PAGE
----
[¶ 12] On June 1, 2016, the Department filed its petition for termination of the parents' rights and, in that month, the appellants had their first visit with Paisley. Despite the filing of the termination petition, reunification efforts continued, and the Department remained “hopeful” that the mother would be able to reunify. In December of 2016, however, the mother relapsed, was incarcerated, and reunification efforts with the mother ceased.
[¶ 13] On December 16, 2016, a Department supervisor directed the caseworker to tell Paisley's foster parents that, if the mother's rights were terminated, the Department intended to place Paisley in Massachusetts with the appellants. The foster parents told the caseworker that they had called an attorney “to possibly fight DHHS's placement decision.” The Department attempted to have the two families meet but, when that meeting did not occur, and “with the threat of litigation looming,” the Department backed off on any firm decision about Paisley's placement. Soon thereafter, both the appellants and the appellees moved to intervene in the child protection action. In February of 2017, before any termination order issued, the foster parents filed a petition for adoption.
[¶ 14] Paisley's parents consented to a termination of their parental rights on March 6, 2017, and the permanency plan for Paisley became adoption.4 The appellants filed a competing petition to adopt Paisley on April 10, 2017.
[¶ 15] On April 24, 2017, the court issued a case management and pretrial order that listed all three docket numbers: the child protection docket number and the two family matter docket numbers assigned to the competing adoption petitions. The order granted intervenor status to both the appellees and the appellants. The matters were then set for a contested adoption hearing.
[¶ 16] In late May, approximately two weeks before the date set for the contested adoption hearing, the Department decided that Paisley should be placed with the appellants in Massachusetts with two of her siblings and that it would not consent to adoption by the foster parents.
[¶ 17] At about the same time as the Department's consent decision, the foster parents notified the appellants and the court that they intended to offer at trial the expert witness testimony of a specialist in early childhood attachment. On May 30, 2017, the District Court held a telephone conference to address the objection by the appellants to the foster parents' late designation of the expert witness. After the conference, the court issued an order allowing the foster parents to call their witness. The court also indicated that it would leave the record open to allow the appellants to call their designated rebuttal witness. The appellants never called their identified rebuttal witness, and there is no evidence in the record that the appellants sought to have their witness testify at another time, an opportunity offered by the court.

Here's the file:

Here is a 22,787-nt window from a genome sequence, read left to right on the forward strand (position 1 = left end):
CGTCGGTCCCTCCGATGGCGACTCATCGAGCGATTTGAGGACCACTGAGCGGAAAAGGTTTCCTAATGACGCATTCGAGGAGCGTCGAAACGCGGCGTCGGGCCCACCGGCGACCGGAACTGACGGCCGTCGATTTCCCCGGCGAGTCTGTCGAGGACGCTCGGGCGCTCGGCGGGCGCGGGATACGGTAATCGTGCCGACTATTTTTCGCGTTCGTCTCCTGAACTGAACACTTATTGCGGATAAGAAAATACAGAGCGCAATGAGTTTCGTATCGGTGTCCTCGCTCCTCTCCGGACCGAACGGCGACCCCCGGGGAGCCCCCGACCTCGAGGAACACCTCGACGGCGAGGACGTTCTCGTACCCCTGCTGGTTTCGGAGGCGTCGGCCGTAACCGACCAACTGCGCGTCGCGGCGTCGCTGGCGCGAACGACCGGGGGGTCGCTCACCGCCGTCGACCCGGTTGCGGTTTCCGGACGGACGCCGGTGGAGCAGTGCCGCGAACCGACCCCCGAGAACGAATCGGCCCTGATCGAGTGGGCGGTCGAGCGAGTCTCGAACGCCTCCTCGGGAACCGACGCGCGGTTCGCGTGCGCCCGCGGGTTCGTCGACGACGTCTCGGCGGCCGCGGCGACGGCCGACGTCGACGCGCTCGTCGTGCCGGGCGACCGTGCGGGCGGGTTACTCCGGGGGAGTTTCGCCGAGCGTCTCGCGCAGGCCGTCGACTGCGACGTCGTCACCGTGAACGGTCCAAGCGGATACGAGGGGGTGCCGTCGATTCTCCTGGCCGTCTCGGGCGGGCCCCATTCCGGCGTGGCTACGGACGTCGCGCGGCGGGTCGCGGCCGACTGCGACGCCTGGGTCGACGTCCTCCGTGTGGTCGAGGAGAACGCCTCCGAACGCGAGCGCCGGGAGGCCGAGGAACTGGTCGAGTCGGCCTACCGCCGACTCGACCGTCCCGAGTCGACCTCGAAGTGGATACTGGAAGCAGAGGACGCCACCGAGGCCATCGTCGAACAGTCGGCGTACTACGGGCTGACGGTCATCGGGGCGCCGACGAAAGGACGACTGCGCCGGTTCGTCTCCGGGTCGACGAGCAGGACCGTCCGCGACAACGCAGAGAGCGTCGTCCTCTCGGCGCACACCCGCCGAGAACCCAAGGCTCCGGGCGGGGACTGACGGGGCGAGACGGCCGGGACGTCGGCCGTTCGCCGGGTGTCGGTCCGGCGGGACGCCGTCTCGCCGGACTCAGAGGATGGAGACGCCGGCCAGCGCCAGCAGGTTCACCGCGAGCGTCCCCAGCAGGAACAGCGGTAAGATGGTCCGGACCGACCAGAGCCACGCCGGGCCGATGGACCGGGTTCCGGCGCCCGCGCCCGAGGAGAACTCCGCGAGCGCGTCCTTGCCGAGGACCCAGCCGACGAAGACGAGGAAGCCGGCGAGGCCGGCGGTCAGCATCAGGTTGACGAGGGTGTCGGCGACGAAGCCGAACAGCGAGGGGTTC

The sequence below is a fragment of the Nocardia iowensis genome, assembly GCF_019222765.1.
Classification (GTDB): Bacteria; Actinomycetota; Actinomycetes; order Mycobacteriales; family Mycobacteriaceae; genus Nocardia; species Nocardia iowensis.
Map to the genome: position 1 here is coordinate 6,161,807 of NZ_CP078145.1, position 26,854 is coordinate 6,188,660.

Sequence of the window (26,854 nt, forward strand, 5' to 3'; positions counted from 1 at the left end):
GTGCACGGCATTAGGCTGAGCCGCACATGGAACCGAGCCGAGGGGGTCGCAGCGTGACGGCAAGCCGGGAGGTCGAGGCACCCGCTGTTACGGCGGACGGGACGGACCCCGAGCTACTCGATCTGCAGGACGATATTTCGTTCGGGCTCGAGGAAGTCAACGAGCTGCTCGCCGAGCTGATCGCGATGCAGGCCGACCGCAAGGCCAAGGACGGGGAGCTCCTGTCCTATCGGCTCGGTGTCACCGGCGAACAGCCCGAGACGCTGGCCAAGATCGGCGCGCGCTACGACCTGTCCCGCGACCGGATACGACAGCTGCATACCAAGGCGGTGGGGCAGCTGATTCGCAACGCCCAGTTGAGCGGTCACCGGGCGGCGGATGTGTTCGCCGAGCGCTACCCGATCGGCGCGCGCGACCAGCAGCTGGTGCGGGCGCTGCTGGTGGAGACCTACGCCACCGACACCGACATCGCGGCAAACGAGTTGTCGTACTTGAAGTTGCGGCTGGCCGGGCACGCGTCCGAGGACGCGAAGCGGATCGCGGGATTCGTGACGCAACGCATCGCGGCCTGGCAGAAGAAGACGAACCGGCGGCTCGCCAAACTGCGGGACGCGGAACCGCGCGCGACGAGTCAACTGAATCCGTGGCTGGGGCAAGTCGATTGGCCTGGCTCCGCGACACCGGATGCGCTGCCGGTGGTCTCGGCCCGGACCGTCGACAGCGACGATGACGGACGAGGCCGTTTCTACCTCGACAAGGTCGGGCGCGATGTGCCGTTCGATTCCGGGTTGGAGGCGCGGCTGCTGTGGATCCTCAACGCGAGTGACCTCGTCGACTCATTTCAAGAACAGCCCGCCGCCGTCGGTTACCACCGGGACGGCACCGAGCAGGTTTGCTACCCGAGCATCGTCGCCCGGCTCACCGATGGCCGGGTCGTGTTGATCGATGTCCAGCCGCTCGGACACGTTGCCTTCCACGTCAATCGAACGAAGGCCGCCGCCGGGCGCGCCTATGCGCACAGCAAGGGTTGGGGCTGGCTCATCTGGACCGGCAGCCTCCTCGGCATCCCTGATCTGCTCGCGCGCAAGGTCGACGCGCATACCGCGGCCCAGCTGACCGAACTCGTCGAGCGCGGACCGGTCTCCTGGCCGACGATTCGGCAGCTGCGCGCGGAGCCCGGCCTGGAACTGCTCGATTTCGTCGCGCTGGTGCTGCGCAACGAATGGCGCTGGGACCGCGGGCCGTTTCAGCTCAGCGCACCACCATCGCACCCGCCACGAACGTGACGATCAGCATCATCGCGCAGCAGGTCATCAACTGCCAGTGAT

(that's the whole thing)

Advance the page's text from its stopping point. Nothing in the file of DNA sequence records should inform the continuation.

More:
[¶ 18] On June 6 and June 7, 2017, the District Court held a hearing on the competing petitions for adoption. During the hearing, all prospective adoptive parents testified and described their plans and commitment to the care of Paisley. The Department's witnesses testified that the decision that Paisley should be placed with the appellants and that it would not consent to adoption by the foster parents was made in late May, approximately two weeks before the date set for the contested adoption hearing. In its decision, the court noted that the supervisor who testified about this issue did “not know who actually made the decision but understood that it was made because of DHHS's sibling policy.” 5
[¶ 19] The appellees called their expert witness, a specialist in early childhood attachment. The appellants renewed their objection to this witness, arguing again that her designation was untimely. The court overruled the objection and allowed the testimony.
[¶ 20] Paisley's guardian ad litem recommended that the court grant the foster parents' petition to adopt Paisley. In its decision, the court quoted from the GAL's most recent report, in which she stated that Paisley “regards her foster parents as her parents ․”
[¶ 21] On June 29, 2017, the District Court issued a single order that was entered in all three cases: (1) finding that the Department unreasonably withheld its consent to the foster parents' adoption petition; (2) granting their petition to adopt Paisley; and (3) denying the appellants' petition to adopt Paisley. In the order, the court found:
[The Department's] consideration of Paisley's needs and best interest was, at best, narrowly confined to the fact that the [appellants] have adopted two of Paisley's biological siblings. There is no evidence that [the Department] gave weight to any other factor relevant to Paisley's best interest, including the bond that had formed between Paisley and the [foster parents]. This conclusion is reinforced by [the permanency supervisor's] admission that she did not even read the GAL report and recommendation.
The court finds that the harm of removing Paisley from the [foster parents'] home outweighs any inadequacies of that placement, specifically the fact that Paisley will not be living with biological siblings. Paisley has formed a strong attachment to the [foster parents'] family ․ For Paisley, [the foster parents] are her parents and their two children are her siblings.
While the court recognizes the importance and purpose of [the Department's] sibling policy, the court notes that some of the important reasons for that policy are not present in this case․ Here, the policy is being applied to unite Paisley with some of her biological siblings at the cost of separating her from those persons with whom she has come to know as her family. Here, Paisley can still have a meaningful sibling relationship with her biological siblings and the [appellants'] entire family without subjecting her to the trauma of separating her from the [foster parents], the family that she has come to know as her own.